“Then it just kind of slowly took form over time, and we decided now’s the time,” Zontini said.

She began the Pindrop Shop in 2018 on Third Street, but last year she moved the business one door over from its original location.

Zontini is looking forward to getting new people started in different crafts and meeting new people at the festival. She’s observed sewing, knitting and crocheting are making a resurgence. While the activities once were a necessity, now they are coming back as a hobby and a way for people to have fun.

An Indian Valley High School and Ohio State University graduate who studied psychology with a minor in fine arts, Zontini had wanted to open a store focused on fiber arts since she was about 16 years old. Previously, she and her mother worked on cross stitch items and crochet.

“I knew I wanted to do it. And then I just tried other things, went to college for something else and just kept coming back to it. So I decided to do it,” Zontini said.

Fabric and yarn are the main focus of the store.

“We get really eclectic, different products that are high quality, like yarn that’s hand dyed, hand spun and made from natural fibers. We don’t like to do the acrylic and polyester. We like to focus on the wool, alpaca, cotton and silk,” Zontini said. “We sell the yarn, fabric, and just interesting and different notions to make your crafting more fun.”

The store uses a mixture of commercial vendors, local vendors and independent vendors to purchase its stock. The store also has its own line of yarn called Pindrop Fibers.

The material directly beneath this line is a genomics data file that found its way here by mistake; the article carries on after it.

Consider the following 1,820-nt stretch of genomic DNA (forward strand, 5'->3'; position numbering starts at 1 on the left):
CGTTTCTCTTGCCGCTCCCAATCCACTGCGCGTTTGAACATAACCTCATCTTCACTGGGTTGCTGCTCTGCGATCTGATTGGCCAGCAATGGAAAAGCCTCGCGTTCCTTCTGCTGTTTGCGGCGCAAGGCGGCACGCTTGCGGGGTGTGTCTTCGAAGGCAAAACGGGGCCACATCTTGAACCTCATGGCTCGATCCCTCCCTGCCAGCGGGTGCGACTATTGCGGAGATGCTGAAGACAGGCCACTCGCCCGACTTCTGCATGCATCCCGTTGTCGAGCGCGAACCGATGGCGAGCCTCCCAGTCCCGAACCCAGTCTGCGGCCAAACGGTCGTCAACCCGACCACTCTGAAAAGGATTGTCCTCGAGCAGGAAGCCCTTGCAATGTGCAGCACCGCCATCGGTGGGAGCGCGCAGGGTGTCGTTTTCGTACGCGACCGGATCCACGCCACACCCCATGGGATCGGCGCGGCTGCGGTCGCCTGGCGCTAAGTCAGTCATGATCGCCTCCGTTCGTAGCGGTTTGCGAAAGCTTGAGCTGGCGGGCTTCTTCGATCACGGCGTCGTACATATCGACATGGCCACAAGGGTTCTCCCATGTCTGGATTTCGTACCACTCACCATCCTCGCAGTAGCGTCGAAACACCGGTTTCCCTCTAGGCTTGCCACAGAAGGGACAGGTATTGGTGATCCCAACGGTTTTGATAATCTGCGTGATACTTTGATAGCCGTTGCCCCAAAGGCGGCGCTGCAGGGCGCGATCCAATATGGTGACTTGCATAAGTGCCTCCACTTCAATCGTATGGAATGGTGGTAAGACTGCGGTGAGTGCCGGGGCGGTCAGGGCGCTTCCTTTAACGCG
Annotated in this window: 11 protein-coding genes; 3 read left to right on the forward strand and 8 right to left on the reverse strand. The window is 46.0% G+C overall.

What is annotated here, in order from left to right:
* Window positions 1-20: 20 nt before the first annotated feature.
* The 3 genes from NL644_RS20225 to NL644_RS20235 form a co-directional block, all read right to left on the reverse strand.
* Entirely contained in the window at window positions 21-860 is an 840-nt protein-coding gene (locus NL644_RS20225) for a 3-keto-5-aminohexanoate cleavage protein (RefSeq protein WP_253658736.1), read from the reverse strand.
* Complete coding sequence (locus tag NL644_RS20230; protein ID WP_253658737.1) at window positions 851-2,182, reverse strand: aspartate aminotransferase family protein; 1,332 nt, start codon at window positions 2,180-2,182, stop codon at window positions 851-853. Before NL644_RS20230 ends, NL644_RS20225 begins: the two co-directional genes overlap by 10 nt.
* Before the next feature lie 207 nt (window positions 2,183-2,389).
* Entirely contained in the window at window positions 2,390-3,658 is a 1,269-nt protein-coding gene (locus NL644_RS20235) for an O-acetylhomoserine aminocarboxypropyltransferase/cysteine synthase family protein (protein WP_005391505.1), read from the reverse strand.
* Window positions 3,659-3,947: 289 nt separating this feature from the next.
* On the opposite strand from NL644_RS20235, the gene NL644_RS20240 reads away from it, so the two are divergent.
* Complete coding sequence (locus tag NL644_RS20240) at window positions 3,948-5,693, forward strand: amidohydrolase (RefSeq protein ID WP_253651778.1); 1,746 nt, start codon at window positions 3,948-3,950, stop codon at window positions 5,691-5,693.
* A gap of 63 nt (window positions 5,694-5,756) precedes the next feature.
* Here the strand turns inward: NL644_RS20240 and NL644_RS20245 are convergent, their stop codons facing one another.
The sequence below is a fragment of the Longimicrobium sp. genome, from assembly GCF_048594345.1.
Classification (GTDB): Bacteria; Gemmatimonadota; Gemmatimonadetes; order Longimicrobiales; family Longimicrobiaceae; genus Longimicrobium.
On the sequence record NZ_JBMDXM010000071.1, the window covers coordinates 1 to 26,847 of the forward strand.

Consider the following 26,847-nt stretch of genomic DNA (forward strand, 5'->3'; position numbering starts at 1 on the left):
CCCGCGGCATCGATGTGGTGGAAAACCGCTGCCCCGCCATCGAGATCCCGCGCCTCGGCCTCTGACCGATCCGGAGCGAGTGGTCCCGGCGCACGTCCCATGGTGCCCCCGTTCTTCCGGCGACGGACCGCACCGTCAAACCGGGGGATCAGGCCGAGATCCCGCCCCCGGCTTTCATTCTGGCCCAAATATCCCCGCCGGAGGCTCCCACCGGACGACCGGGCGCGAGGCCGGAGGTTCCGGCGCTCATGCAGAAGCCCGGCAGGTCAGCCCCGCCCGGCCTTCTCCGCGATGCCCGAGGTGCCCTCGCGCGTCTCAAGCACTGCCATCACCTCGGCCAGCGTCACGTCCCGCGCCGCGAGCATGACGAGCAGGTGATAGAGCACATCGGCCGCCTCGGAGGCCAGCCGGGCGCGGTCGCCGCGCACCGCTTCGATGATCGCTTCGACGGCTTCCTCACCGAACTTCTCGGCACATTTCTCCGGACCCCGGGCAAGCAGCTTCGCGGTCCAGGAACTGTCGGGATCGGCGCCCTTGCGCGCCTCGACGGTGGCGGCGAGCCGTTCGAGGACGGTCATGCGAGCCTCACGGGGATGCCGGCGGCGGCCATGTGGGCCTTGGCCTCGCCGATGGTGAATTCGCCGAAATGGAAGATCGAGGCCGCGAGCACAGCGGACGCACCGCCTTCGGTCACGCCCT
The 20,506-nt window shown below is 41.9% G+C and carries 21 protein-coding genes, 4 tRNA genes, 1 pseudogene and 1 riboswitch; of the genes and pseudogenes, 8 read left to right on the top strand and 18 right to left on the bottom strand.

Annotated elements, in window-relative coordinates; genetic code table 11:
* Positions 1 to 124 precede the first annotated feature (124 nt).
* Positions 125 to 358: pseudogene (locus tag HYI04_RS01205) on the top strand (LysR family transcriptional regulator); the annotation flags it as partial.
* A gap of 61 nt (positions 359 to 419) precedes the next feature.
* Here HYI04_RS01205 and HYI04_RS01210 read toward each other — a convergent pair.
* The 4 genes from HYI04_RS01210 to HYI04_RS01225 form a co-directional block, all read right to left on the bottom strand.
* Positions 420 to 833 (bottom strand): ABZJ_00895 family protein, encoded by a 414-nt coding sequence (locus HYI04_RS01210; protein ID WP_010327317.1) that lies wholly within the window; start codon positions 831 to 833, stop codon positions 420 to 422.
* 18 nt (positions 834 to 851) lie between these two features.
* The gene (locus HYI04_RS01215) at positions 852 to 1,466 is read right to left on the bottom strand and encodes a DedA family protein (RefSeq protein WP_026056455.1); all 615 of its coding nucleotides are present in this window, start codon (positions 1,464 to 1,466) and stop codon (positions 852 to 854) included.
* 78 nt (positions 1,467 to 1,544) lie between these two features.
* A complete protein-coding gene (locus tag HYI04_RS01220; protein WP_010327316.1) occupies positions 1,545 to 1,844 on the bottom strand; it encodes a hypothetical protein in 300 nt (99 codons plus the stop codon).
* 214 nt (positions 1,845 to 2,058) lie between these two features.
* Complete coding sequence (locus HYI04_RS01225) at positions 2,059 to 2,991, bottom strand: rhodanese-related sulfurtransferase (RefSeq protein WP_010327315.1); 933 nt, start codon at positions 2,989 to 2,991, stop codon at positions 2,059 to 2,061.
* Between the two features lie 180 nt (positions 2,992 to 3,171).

“We focus on local or rare breed wool. And the reason for the rare breed is because there’s certain sheep that are in danger of becoming extinct. So we want to incentivize the farmers to keep raising the sheep,” Zontini said. “We dye a lot of it with natural botanical dyes, which is from plants rather than metals or chemicals.”

The store also hosts classes and events like the monthly knit night on Fridays, which is free for any type of crafter to come make friends and make things together.

There are things that surprised Zontini when she first opened the store.

“I was most surprised by how many people were doing fiber prep type crafts like spinning yarn. I was really surprised that there were that many people locally doing that. I thought there would be knitters, crocheters, people sewing, but I wasn’t expecting how many spinners there were,” Zontini said. “And by how many people raising really good quality wool right here in our county. When I first opened, I was ordering wool from Uruguay and Peru. And it’s right here in our county. I started shifting to more local stuff.”

On a recent Saturday, the Pindrop Shop saw visitors from Ragersville, Cadiz and North Canton with another visitor from Fostoria taking a class online. Zontini is surprised at how the word has spread about her shop.

“I’ve done a little bit of advertising, and I do social media, but I think people just want community with other crafters,” Zontini said.